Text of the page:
Film Review: Rock of Ages

Based on the successful musical, Rock of Ages is a lot of fun. The film’s tone makes it hugely enjoyable.

New in Hollywood, Sherrie dreams of making it as a singer. Drew, a barman at the infamous Bourbon Club, has similar dreams. When Drew gets Cherrie a job at the club, the pair are smitten. Others, however, are more preoccupied with Stacee Jaxx’s upcoming gig…

Set in 1987, Rock of Ages is a homage to 1980s hair metal. Understandably, music of this genre features heavily, so those not keen on it will instantly be put off. The rest of viewers should find Rock of Ages‘ soundtrack entirely appropriate, and fun in a sing-a-long kind of way.

What makes Rock of Ages work well is the tone, which is evident from the very beginning of the film. It is clear from the outset that this musical does not take itself too seriously. There is humour to be found throughout the film, from the hokey dialogue and use of music to some deliberately excessive performances.

In spite of this lightness in atmosphere, there are some more serious themes present in Rock of Ages. Sherrie’s time in Hollywood is not quite the dream that she expected, while Drew struggles with chasing his dream and the reality of the music business. Comment on musical creativity and its relationship with corporate domination is played out unambiguously.

Julianne Hough and Diego Boneta are well cast as leads Sherrie and Drew. It is the supporting cast who overshadow, however. Tom Cruise is fantastic as Stacee Jaxx. Cruise playing a strung-out but seductive rock star probably raises some eyebrows, but his performance is entirely in keeping with the tone of the film. Elsewhere, Alec Baldwin brings the humour, as does Catherine Zeta-Jones. Russell Brand is not quite as amusing, and his patchy accent can be a distraction.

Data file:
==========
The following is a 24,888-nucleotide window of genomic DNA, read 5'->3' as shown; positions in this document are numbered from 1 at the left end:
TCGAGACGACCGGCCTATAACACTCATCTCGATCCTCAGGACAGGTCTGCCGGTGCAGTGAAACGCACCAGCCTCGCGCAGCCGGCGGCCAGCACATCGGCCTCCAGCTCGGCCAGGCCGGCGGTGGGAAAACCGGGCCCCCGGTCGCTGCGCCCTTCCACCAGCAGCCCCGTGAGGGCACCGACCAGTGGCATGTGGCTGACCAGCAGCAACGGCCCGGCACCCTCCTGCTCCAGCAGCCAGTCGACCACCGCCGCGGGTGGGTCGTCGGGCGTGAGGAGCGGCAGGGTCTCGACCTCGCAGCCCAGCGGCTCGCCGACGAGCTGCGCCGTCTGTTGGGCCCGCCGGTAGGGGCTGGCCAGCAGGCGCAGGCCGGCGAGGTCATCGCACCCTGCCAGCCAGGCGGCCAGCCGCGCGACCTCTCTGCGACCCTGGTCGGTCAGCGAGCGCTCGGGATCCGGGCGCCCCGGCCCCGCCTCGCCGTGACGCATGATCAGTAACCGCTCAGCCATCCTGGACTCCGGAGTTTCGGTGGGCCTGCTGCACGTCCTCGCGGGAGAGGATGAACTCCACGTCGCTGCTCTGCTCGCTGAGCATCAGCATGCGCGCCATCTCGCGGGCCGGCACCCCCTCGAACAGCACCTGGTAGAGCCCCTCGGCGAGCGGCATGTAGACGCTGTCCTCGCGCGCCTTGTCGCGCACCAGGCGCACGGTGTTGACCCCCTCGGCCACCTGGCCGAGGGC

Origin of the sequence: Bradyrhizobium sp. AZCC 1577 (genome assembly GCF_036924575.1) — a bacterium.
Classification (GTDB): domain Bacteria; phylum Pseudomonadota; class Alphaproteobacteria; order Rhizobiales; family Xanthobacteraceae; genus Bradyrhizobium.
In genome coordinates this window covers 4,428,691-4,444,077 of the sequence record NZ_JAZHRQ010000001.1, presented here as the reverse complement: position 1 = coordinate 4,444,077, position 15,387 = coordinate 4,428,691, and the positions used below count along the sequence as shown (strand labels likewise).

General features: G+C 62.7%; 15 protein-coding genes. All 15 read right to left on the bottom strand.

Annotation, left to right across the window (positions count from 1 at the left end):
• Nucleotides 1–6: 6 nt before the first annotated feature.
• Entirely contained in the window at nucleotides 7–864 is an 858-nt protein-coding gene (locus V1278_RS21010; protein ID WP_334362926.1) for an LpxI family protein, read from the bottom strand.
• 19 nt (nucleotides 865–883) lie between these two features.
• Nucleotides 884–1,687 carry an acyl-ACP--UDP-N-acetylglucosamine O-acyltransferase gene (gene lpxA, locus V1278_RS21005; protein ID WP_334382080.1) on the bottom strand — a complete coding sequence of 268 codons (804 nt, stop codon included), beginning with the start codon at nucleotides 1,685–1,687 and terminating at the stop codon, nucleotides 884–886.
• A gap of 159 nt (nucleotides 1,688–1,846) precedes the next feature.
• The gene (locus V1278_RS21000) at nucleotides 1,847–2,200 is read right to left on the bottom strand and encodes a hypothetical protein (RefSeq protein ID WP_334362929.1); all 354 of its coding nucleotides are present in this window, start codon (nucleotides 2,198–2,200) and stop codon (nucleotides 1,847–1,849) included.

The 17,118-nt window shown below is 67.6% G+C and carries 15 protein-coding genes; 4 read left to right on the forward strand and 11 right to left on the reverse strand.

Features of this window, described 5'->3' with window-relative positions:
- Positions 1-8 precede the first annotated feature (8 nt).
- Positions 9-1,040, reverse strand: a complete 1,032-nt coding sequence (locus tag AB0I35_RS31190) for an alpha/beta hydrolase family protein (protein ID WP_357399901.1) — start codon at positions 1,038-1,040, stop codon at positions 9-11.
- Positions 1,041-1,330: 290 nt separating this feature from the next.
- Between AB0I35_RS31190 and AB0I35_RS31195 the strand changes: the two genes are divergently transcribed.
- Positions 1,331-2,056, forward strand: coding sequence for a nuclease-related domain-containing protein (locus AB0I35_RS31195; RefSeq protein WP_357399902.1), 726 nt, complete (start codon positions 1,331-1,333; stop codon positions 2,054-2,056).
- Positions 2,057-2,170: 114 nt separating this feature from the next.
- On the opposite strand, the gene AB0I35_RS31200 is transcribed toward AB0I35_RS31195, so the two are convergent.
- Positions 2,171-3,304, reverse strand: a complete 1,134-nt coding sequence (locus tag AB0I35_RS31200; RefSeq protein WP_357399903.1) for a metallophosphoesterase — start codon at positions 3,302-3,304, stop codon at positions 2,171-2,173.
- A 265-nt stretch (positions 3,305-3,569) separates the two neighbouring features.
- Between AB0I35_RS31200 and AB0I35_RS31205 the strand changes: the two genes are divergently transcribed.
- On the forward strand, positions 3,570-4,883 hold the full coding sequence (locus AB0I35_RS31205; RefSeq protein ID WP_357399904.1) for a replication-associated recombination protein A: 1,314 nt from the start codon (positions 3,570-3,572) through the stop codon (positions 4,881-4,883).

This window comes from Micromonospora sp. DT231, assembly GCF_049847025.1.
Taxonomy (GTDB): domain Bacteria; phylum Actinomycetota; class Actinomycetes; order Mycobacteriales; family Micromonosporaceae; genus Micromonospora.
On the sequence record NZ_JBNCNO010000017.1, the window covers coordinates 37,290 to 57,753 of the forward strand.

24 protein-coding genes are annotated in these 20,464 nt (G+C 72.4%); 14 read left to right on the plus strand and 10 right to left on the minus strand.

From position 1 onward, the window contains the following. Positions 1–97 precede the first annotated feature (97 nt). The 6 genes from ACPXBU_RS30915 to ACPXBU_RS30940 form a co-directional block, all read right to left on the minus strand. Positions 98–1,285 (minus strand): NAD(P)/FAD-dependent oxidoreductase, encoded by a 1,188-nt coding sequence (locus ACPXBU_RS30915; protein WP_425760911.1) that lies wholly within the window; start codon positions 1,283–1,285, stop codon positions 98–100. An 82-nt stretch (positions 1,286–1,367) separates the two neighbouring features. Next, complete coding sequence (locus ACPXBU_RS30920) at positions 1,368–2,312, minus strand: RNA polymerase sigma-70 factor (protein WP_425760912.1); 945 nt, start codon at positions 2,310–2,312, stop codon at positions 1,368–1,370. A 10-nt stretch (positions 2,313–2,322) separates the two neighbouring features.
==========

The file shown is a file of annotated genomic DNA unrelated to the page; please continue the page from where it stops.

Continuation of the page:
Fans of 1980s music and pop culture should find Rock of Ages immensely entertaining. It is the sort of film that will leave viewers with a smile on their face.

Film Review: Footloose

Another day, another remake of a 1980s film. Craig Brewer’s Footloose is a respectful remake of the 1984 dance favourite, and a film that entertains just as it should.

Ren McCormick moves from Boston to Bomont, a small town in Georgia, to live with his uncle. Ren is a bit of a fish out of water, and is perplexed by the town’s unusual rules which ban public dancing. After five students were killed in a road accident, strict rules were brought in to protect the town’s teenagers. Ren, however, is determined to show his new friends in Bomont what they are missing…

Footloose is fun piece of entertaining fluff. It is not in the least bit taxing, and is a slice of escapism. The narrative is run of the mill, but the film provides enough amusement to make up for this. Footloose provides a good mix of humour, drama, and of course dancing.

Footloose is similar to this summer’s Fright Night remake in that it pays homage to the original. In its choice of music and the styling of protagonist Ren, Footloose acknowledges its antecedent. Unlike Fright Night however, Footloose‘s narrative sticks pretty close to the original. The minor changes in the film are really to update it for the twenty-first century more than anything else.

Given the film’s themes, music is of course pivotal. The filmmakers made a wide choice not to remix or alter two of the original film’s most memorable songs – Deniece Williams’ ‘Let’s Hear It for the Boy’ and of course the Footloose theme by Kenny Loggins. These tracks act as linchpins for both the original film and the remake. The soundtrack does include other songs which update the film to its modern-day setting.

The dance sequences are well choreographed in the film. Footloose features a range of dance styles. It seems unlikely that there would be several great breakdancers in a small town, but then again this is a film about a town that has banned dancing, so a suspension of disbelief is a prerequisite.

Casting in the film is good. Although not first choice for Ren, Kenny Wormald is a good choice for the lead. His unassuming persona works well. Julianne Hough is a little hammy as Ariel, while Dennis Quaid is given little room to manoeuvre in a rather cheesy role. Miles Teller brings many of the film’s laughs as Willard.

An unnecessary remake it may be, but at least Footloose brings the feel-good factor.